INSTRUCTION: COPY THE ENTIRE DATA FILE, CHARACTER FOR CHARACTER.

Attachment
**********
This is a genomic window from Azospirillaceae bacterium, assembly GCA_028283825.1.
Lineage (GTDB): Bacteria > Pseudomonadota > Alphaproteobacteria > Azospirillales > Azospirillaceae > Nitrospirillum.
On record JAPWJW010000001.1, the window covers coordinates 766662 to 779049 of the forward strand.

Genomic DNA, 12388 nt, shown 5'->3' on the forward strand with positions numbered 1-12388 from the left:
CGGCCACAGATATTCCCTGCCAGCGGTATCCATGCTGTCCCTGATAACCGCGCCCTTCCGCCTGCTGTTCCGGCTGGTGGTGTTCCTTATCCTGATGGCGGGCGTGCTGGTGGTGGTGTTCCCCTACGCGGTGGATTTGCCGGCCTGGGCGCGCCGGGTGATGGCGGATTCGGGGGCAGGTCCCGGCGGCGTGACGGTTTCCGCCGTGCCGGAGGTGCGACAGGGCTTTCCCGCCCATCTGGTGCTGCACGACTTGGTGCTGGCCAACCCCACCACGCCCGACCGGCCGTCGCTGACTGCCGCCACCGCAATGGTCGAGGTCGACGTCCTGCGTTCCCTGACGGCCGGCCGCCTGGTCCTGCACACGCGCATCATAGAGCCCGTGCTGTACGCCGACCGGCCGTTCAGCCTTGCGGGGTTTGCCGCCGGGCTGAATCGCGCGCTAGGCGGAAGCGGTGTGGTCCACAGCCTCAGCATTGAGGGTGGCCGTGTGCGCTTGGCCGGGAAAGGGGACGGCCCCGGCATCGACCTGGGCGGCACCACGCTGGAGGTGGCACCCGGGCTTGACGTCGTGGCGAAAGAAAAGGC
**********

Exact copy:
This is a genomic window from Azospirillaceae bacterium, assembly GCA_028283825.1.
Lineage (GTDB): Bacteria > Pseudomonadota > Alphaproteobacteria > Azospirillales > Azospirillaceae > Nitrospirillum.
On record JAPWJW010000001.1, the window covers coordinates 766662 to 779049 of the forward strand.

Genomic DNA, 12388 nt, shown 5'->3' on the forward strand with positions numbered 1-12388 from the left:
CGGCCACAGATATTCCCTGCCAGCGGTATCCATGCTGTCCCTGATAACCGCGCCCTTCCGCCTGCTGTTCCGGCTGGTGGTGTTCCTTATCCTGATGGCGGGCGTGCTGGTGGTGGTGTTCCCCTACGCGGTGGATTTGCCGGCCTGGGCGCGCCGGGTGATGGCGGATTCGGGGGCAGGTCCCGGCGGCGTGACGGTTTCCGCCGTGCCGGAGGTGCGACAGGGCTTTCCCGCCCATCTGGTGCTGCACGACTTGGTGCTGGCCAACCCCACCACGCCCGACCGGCCGTCGCTGACTGCCGCCACCGCAATGGTCGAGGTCGACGTCCTGCGTTCCCTGACGGCCGGCCGCCTGGTCCTGCACACGCGCATCATAGAGCCCGTGCTGTACGCCGACCGGCCGTTCAGCCTTGCGGGGTTTGCCGCCGGGCTGAATCGCGCGCTAGGCGGAAGCGGTGTGGTCCACAGCCTCAGCATTGAGGGTGGCCGTGTGCGCTTGGCCGGGAAAGGGGACGGCCCCGGCATCGACCTGGGCGGCACCACGCTGGAGGTGGCACCCGGGCTTGACGTCGTGGCGAAAGAAAAGGC